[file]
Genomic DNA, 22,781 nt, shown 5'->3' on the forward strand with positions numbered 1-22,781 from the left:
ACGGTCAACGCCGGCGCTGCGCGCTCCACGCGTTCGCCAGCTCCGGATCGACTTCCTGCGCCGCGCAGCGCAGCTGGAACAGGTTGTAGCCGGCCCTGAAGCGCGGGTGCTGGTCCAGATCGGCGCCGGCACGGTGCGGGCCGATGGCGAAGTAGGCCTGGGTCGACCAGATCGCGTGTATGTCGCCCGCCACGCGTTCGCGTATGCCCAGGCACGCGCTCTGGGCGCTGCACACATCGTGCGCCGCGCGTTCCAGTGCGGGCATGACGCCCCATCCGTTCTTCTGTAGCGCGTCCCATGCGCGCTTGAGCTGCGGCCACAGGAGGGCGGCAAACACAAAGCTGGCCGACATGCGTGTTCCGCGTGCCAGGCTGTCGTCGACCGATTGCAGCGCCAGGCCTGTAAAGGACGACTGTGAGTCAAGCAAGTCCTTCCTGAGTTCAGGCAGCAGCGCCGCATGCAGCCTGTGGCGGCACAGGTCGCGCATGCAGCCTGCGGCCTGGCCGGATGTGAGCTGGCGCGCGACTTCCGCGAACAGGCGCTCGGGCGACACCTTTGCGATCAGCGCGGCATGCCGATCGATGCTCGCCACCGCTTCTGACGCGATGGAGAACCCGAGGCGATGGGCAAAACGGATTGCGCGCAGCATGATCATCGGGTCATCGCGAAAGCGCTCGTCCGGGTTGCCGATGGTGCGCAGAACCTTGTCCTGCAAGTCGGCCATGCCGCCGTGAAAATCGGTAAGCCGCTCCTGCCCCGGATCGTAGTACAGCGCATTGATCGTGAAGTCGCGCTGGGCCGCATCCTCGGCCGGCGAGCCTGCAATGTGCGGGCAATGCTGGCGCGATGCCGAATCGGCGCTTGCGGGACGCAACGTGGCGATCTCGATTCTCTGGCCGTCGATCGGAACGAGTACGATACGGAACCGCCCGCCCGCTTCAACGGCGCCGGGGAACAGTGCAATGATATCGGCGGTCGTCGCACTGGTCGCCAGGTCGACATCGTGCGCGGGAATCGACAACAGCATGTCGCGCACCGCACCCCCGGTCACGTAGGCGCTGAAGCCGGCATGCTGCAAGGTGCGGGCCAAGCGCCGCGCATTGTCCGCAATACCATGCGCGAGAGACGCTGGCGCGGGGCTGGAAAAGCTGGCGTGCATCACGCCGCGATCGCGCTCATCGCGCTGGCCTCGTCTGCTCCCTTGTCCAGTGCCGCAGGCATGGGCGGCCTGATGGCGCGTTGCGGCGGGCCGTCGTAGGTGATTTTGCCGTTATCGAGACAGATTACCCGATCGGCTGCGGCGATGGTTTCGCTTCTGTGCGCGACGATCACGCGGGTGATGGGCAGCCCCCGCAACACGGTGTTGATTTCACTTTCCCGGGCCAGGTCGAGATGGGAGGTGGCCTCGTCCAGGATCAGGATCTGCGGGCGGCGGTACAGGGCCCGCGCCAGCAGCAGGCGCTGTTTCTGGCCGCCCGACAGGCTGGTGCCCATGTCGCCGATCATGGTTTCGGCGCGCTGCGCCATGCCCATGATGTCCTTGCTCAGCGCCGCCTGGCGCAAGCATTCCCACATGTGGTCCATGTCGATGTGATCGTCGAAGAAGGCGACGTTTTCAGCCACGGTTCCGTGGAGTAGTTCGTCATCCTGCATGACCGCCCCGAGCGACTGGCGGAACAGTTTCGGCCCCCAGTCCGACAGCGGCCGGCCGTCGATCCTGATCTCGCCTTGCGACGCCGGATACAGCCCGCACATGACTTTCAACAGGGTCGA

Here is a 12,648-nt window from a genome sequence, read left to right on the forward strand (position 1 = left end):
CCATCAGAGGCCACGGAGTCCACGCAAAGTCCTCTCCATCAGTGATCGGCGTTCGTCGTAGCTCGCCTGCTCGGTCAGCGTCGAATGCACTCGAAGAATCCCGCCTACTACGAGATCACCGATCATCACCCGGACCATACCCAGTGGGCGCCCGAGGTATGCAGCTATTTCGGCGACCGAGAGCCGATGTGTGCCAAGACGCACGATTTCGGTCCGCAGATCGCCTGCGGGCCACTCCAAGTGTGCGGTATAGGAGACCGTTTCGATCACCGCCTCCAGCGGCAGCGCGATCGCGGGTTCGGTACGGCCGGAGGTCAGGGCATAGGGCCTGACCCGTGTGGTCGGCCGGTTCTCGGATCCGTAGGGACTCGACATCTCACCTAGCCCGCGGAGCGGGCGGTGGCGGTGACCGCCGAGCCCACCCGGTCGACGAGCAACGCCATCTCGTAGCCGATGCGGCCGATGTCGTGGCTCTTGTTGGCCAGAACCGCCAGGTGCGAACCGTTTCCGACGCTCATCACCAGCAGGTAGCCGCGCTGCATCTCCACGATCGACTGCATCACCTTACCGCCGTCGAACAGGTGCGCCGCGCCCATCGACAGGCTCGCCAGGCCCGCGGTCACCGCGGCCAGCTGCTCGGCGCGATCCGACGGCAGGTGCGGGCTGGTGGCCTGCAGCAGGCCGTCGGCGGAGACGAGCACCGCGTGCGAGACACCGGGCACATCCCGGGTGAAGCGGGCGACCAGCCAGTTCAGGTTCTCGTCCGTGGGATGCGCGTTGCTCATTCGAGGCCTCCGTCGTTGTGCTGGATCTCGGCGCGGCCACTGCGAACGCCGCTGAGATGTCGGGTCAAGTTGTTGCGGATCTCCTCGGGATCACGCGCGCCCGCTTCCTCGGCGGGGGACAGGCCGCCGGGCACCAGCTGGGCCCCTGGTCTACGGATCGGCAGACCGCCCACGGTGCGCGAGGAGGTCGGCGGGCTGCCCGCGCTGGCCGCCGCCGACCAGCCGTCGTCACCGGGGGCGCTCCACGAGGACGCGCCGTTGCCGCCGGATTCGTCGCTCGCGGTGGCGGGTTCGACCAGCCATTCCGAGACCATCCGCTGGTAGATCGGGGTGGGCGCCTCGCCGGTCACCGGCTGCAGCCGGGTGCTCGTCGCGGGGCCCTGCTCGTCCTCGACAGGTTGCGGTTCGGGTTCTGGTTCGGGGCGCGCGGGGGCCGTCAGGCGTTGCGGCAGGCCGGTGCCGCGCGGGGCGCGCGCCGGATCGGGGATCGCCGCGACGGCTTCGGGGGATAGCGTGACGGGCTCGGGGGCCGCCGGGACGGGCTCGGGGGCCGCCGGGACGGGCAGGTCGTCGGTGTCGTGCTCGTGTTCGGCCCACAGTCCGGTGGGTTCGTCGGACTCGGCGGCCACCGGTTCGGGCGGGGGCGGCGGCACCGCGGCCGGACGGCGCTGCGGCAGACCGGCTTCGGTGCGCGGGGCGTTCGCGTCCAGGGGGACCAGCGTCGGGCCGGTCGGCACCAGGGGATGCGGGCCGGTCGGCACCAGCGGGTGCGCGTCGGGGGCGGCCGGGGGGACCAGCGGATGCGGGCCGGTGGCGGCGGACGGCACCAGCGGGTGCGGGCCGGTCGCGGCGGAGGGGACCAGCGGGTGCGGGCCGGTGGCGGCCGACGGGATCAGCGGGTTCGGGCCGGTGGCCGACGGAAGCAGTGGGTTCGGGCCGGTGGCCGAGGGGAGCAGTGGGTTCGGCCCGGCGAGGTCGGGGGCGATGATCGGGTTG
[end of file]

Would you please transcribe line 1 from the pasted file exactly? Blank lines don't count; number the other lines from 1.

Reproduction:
Genomic DNA, 22,781 nt, shown 5'->3' on the forward strand with positions numbered 1-22,781 from the left: